Facile decoding of quantitative signatures from magnetic nanowire arrays

Mohammad Reza Zamani Kouhpanji, Ali Ghoreyshi, P. B. Visscher, Bethanie J.H. Stadler

Research output: Contribution to journalArticlepeer-review

15 Scopus citations


Magnetic nanoparticles have been proposed as contact-free minimal-background nanobarcodes, and yet it has been difficult to rapidly and reliably decode them in an assembly. Here, high aspect ratio nanoparticles, or magnetic nanowires (MNWs), are characterized using first-order reversal curves (FORC) to investigate quantitative decoding. We have synthesized four types of nanowires (differing in diameter) that might be used for barcoding, and identified four possible “signature” functions that might be used to quickly distinguish them. To test this, we have measured the signatures of several combination samples containing two or four different MNW types, and fit them to linear combinations of the individual type signatures to determine the volume ratios of the types. We find that the signature which determines the ratios most accurately involves only the slope of each FORC at its reversal field, which requires only 2–4 data points per FORC curve, reducing the measurement time by a factor of 10 to 50 compared to measuring the full FORC.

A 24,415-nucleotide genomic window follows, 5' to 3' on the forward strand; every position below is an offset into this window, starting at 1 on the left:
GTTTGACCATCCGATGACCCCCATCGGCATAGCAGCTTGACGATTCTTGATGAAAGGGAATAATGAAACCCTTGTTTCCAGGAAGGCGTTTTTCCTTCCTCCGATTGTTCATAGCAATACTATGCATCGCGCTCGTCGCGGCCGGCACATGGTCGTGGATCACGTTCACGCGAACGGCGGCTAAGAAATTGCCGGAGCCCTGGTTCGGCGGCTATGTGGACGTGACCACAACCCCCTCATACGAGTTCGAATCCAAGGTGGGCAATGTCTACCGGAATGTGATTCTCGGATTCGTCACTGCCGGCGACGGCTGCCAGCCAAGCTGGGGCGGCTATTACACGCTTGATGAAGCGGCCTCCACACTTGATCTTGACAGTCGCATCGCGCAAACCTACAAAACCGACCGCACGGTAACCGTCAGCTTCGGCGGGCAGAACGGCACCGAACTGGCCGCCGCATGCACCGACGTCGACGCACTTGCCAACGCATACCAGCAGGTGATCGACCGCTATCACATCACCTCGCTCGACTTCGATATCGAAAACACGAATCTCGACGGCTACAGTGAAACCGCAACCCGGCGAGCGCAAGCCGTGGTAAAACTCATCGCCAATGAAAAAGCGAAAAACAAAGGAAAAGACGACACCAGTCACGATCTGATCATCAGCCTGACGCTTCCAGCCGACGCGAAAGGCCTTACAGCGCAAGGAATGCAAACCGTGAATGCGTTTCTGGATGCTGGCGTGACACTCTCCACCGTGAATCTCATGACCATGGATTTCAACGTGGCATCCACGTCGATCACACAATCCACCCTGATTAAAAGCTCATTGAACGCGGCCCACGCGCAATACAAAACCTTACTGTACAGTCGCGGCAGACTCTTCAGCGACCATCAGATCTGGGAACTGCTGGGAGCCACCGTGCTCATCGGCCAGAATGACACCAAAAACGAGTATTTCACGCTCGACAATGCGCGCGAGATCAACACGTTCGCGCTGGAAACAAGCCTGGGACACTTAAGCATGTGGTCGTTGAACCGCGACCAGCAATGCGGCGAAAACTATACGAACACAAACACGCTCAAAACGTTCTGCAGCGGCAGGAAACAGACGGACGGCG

Original languageEnglish (US)
Article number15482
JournalScientific reports
Issue number1
StatePublished - Sep 23 2020

Bibliographical note

Funding Information:
This work is based upon work supported primarily by the National Science Foundation under Grant No. CMMI-1762884. Portions of this work were conducted in the Minnesota Nano Center, which is supported by the National Science Foundation through the National Nano Coordinated Infrastructure Network (NNCI) under Award Number ECCS-1542202. Part of this work was performed at the Institute for Rock Magnetism (IRM) at the University of Minnesota. The IRM is a US National Multi-user Facility supported through the Instrumentation and Facilities program of the National Science Foundation, Earth Sciences Division (NSF/EAR 1642268), and by funding from the University of Minnesota.

Publisher Copyright:
© 2020, The Author(s).


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